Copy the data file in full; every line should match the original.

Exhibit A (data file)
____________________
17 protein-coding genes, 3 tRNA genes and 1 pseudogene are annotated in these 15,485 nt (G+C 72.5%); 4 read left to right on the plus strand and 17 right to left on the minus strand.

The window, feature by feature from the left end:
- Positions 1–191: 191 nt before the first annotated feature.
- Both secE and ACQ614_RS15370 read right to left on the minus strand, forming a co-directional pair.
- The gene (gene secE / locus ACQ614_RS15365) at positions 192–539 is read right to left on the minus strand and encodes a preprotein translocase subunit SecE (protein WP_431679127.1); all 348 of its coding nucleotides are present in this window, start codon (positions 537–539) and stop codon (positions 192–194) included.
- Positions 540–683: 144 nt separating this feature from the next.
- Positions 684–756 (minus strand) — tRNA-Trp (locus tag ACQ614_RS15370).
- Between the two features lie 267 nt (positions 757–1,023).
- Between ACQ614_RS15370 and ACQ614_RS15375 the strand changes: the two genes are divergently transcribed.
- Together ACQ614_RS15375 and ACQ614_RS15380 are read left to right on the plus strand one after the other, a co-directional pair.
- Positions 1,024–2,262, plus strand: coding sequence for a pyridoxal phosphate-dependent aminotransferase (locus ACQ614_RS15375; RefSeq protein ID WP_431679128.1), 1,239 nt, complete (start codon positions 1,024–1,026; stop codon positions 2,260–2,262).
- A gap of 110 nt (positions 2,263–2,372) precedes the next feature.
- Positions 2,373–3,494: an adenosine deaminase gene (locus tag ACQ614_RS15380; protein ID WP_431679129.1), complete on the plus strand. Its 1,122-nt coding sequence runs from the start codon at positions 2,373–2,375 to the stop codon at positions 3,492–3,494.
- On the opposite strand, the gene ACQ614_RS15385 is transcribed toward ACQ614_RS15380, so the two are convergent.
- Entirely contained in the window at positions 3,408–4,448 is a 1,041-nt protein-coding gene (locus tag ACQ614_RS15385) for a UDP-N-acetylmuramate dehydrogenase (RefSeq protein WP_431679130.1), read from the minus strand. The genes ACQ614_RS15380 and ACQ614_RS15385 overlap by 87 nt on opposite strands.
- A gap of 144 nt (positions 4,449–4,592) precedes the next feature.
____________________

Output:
17 protein-coding genes, 3 tRNA genes and 1 pseudogene are annotated in these 15,485 nt (G+C 72.5%); 4 read left to right on the plus strand and 17 right to left on the minus strand.

The window, feature by feature from the left end:
- Positions 1–191: 191 nt before the first annotated feature.
- Both secE and ACQ614_RS15370 read right to left on the minus strand, forming a co-directional pair.
- The gene (gene secE / locus ACQ614_RS15365) at positions 192–539 is read right to left on the minus strand and encodes a preprotein translocase subunit SecE (protein WP_431679127.1); all 348 of its coding nucleotides are present in this window, start codon (positions 537–539) and stop codon (positions 192–194) included.
- Positions 540–683: 144 nt separating this feature from the next.
- Positions 684–756 (minus strand) — tRNA-Trp (locus tag ACQ614_RS15370).
- Between the two features lie 267 nt (positions 757–1,023).
- Between ACQ614_RS15370 and ACQ614_RS15375 the strand changes: the two genes are divergently transcribed.
- Together ACQ614_RS15375 and ACQ614_RS15380 are read left to right on the plus strand one after the other, a co-directional pair.
- Positions 1,024–2,262, plus strand: coding sequence for a pyridoxal phosphate-dependent aminotransferase (locus ACQ614_RS15375; RefSeq protein ID WP_431679128.1), 1,239 nt, complete (start codon positions 1,024–1,026; stop codon positions 2,260–2,262).
- A gap of 110 nt (positions 2,263–2,372) precedes the next feature.
- Positions 2,373–3,494: an adenosine deaminase gene (locus tag ACQ614_RS15380; protein ID WP_431679129.1), complete on the plus strand. Its 1,122-nt coding sequence runs from the start codon at positions 2,373–2,375 to the stop codon at positions 3,492–3,494.
- On the opposite strand, the gene ACQ614_RS15385 is transcribed toward ACQ614_RS15380, so the two are convergent.
- Entirely contained in the window at positions 3,408–4,448 is a 1,041-nt protein-coding gene (locus tag ACQ614_RS15385) for a UDP-N-acetylmuramate dehydrogenase (RefSeq protein WP_431679130.1), read from the minus strand. The genes ACQ614_RS15380 and ACQ614_RS15385 overlap by 87 nt on opposite strands.
- A gap of 144 nt (positions 4,449–4,592) precedes the next feature.